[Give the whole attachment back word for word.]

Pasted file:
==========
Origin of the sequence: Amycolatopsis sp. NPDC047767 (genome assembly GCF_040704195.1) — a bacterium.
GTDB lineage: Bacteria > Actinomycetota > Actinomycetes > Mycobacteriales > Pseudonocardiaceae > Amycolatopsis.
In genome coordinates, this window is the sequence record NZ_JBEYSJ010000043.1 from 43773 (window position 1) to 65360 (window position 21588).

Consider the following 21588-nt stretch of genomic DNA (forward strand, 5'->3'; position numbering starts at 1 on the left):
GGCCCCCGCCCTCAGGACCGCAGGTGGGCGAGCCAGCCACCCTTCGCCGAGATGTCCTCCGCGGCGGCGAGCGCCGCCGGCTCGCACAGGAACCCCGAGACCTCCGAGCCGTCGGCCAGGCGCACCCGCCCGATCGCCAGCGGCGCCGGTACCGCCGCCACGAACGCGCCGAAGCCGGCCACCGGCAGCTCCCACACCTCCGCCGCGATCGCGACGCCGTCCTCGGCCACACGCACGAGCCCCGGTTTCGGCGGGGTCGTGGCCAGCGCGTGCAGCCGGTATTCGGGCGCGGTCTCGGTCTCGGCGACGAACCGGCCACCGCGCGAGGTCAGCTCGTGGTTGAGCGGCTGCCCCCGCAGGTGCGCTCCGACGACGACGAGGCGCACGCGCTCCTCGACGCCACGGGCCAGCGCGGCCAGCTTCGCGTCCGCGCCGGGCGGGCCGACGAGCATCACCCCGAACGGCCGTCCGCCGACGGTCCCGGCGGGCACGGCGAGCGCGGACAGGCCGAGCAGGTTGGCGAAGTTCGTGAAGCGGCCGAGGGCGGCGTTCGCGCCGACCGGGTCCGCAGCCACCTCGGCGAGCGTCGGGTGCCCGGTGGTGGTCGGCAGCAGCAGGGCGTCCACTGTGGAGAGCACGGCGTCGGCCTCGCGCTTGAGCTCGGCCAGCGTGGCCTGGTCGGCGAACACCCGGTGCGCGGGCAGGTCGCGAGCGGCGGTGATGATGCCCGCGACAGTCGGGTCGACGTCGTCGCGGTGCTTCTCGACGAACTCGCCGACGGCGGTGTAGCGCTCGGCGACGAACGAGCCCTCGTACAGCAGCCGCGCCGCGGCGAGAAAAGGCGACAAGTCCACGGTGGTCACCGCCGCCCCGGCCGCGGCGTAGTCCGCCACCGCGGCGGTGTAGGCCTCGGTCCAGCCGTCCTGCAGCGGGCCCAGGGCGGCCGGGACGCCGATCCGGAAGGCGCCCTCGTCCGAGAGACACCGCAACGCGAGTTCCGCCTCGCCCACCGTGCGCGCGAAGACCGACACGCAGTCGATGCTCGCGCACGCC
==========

Origin of the sequence: Amycolatopsis sp. NPDC047767 (genome assembly GCF_040704195.1) — a bacterium.
GTDB lineage: Bacteria > Actinomycetota > Actinomycetes > Mycobacteriales > Pseudonocardiaceae > Amycolatopsis.
In genome coordinates, this window is the sequence record NZ_JBEYSJ010000043.1 from 43773 (window position 1) to 65360 (window position 21588).

Consider the following 21588-nt stretch of genomic DNA (forward strand, 5'->3'; position numbering starts at 1 on the left):
GGCCCCCGCCCTCAGGACCGCAGGTGGGCGAGCCAGCCACCCTTCGCCGAGATGTCCTCCGCGGCGGCGAGCGCCGCCGGCTCGCACAGGAACCCCGAGACCTCCGAGCCGTCGGCCAGGCGCACCCGCCCGATCGCCAGCGGCGCCGGTACCGCCGCCACGAACGCGCCGAAGCCGGCCACCGGCAGCTCCCACACCTCCGCCGCGATCGCGACGCCGTCCTCGGCCACACGCACGAGCCCCGGTTTCGGCGGGGTCGTGGCCAGCGCGTGCAGCCGGTATTCGGGCGCGGTCTCGGTCTCGGCGACGAACCGGCCACCGCGCGAGGTCAGCTCGTGGTTGAGCGGCTGCCCCCGCAGGTGCGCTCCGACGACGACGAGGCGCACGCGCTCCTCGACGCCACGGGCCAGCGCGGCCAGCTTCGCGTCCGCGCCGGGCGGGCCGACGAGCATCACCCCGAACGGCCGTCCGCCGACGGTCCCGGCGGGCACGGCGAGCGCGGACAGGCCGAGCAGGTTGGCGAAGTTCGTGAAGCGGCCGAGGGCGGCGTTCGCGCCGACCGGGTCCGCAGCCACCTCGGCGAGCGTCGGGTGCCCGGTGGTGGTCGGCAGCAGCAGGGCGTCCACTGTGGAGAGCACGGCGTCGGCCTCGCGCTTGAGCTCGGCCAGCGTGGCCTGGTCGGCGAACACCCGGTGCGCGGGCAGGTCGCGAGCGGCGGTGATGATGCCCGCGACAGTCGGGTCGACGTCGTCGCGGTGCTTCTCGACGAACTCGCCGACGGCGGTGTAGCGCTCGGCGACGAACGAGCCCTCGTACAGCAGCCGCGCCGCGGCGAGAAAAGGCGACAAGTCCACGGTGGTCACCGCCGCCCCGGCCGCGGCGTAGTCCGCCACCGCGGCGGTGTAGGCCTCGGTCCAGCCGTCCTGCAGCGGGCCCAGGGCGGCCGGGACGCCGATCCGGAAGGCGCCCTCGTCCGAGAGACACCGCAACGCGAGTTCCGCCTCGCCCACCGTGCGCGCGAAGACCGACACGCAGTCGATGCTCGCGCACGCC